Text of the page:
The state of reproductive health in the country is no surprise. —AP/File
UNRESTRAINED children are a usual sight outside the gynaecology department at the Jinnah Postgraduate Medical Centre (JPMC), followed by frazzled fathers seen searching for their offspring, clearly out of their element. An overflowing garbage disposal can, breeding ground for a range of diseases, is strategically placed in front of a sign that boldly reads “Cleanliness is half of faith”. Then one has to navigate one’s way through the rows of women perched on sidewalks or leaning against semi-constructed walls, all trying to escape the scorching sun, while they await their turn to be ushered in to the newest OPD block of the department.
Anila Rehman is exhausted, after having stood in line since before 9am to register herself and qualify for a 10-minute conversation with a doctor. Any doctor, she says, as on every trip she makes a new one examines her. She is eight-month pregnant and, with only a few more weeks left, she is so exhausted that she needs to brief a new practitioner every time. “How can I possibly remember all the problems I have faced? They don’t even let a family member inside to help.” The lines are long, but thankfully the new ward has enough allotted space for her to sit for a breather. “The nine-month process isn’t as dreadful as the process of accessing a doctor can be,” she quips. I am in awe of her stamina, and her optimism. But this may be because it is only her second child, with a gap of four years, she proudly proclaims; she doesn’t look as worn-out as most of the others do.
The state of reproductive health in the country is no surprise. The narrative is overwhelmingly clichéd — botched-up deliveries, a complete absence of antenatal care, lack of post-operative care, ignorance around contraceptive use and, of course, the whole religious debate concerning conception. Hospitals are understaffed and overworked, and with thousands of women coming in, only a fraction is allowed access to a medical health professional. “There does not seem to be enough time to explore all the nitty-gritty,” says a resident, in a hurry to reach the emergency ward of the department, and not very keen to help untangle the chaos I have found myself in.
The smell permeates the open air, signalling the arrival of the gynaecology emergency ward a few minutes before it comes into view. The contradictions are overwhelming. For some, it seems to be a picnic spot, for others a place to quietly mourn whatever cards life has dealt them with on that particular day. Most women have a sound support system that tags along from counter to counter and at times department to department. “Not here, go there,” shouts one nurse, clearly losing her patience as the line grows longer. For others, lone figures, who try hard to blend into the background, the real test lays ahead.
The bruises on Aisha’s face are hard to miss. Clutching tightly the dupatta against her face, she doesn’t establish eye contact, for fear of giving away too much. But the marks reveal more than what she can ever say. She has come alone, only to check up on the baby she is carrying. Her back story is anybody’s guess, considering her unwillingness to reveal many details about herself. She hopes no one will care enough to ask these particulars. The aim is to just safely deliver the child she is carrying so she can head on her way.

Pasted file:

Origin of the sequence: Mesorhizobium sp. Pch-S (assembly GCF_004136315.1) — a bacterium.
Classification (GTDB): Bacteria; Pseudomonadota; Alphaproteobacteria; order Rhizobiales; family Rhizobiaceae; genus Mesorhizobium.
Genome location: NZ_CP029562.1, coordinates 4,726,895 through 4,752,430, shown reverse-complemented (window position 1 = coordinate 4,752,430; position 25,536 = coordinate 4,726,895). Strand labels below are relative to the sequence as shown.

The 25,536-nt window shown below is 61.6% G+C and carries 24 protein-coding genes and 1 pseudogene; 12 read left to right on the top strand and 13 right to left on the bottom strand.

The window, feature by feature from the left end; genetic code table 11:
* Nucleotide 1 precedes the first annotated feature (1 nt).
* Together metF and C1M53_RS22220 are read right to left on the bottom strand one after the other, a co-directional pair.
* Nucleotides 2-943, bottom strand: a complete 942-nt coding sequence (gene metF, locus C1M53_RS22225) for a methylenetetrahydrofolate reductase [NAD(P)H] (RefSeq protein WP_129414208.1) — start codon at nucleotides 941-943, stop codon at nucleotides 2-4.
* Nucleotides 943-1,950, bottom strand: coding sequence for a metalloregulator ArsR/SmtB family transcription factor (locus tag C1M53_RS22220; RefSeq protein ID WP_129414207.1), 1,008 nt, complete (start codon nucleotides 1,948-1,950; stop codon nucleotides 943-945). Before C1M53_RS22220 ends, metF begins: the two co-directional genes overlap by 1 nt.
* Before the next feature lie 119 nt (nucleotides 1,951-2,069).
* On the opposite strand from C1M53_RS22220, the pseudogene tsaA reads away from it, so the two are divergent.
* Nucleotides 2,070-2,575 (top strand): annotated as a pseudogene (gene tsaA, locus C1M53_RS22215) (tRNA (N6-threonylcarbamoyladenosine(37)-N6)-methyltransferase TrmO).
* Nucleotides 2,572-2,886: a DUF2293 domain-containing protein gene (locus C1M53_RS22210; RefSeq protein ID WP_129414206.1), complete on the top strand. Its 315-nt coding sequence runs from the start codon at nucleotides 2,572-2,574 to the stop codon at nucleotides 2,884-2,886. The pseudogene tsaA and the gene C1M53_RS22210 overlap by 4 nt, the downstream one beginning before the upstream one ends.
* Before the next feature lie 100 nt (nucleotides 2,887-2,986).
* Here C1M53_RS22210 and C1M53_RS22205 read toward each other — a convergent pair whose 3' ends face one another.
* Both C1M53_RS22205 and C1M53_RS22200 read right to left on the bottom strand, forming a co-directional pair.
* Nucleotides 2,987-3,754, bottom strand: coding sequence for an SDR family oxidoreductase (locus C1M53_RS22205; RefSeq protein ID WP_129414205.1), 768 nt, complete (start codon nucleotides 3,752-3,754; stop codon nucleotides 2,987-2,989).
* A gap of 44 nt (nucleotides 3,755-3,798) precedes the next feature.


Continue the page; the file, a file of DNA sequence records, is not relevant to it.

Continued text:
Pregnancy among victims of gender-based violence is a common occurrence. Though organisations have been set up to provide improved choices in reproductive healthcare by offering various mediums of counselling and access of information — face-to-face, telephone and virtual. However, targeting women from a lower socio-economic background can be a tough task. Aisha shares this dilemma too. “I have no one to turn to,” she says ambiguously.
Moving further on in the line I find out that establishing eye contact and smiling usually gets a warm response. Women become chatty and share refreshments they have carefully packed away, having prepared to spend a large portion of the day at the hospital. “It took us ages to find the place as there are no markers and hardly anyone knows the location themselves,” laments Razia. “We would otherwise be much ahead in the line.” She has come to get her daughter examined, who is inching towards her third trimester. She is joined by her daughter’s mother-in-law, and both women promptly go back decades to the time when they also came to the JPMC for their respective deliveries. “It was much easier during those days though we did not have the facilities that are available today. There were hardly any fully constructed buildings and was just an open ground.” However, “once the baby is delivered, and the mother safely home, all the problems you face in the process become a distinct memory”.
Though the JPMC is known for providing extensive natal care, the doctor-patient ratio leaves much to be desired. A large percentage of women were turned away when the clock struck one. Dejected, though undeterred, the next day for them will begin on a similar note, though, hopefully, not end on one.
Published in Dawn, April 7th, 2015
Appology: The title of the blog and the writers name were lost and despite our best effort we couldn’t retrieve the 7th April’s newspaper on line, sorry.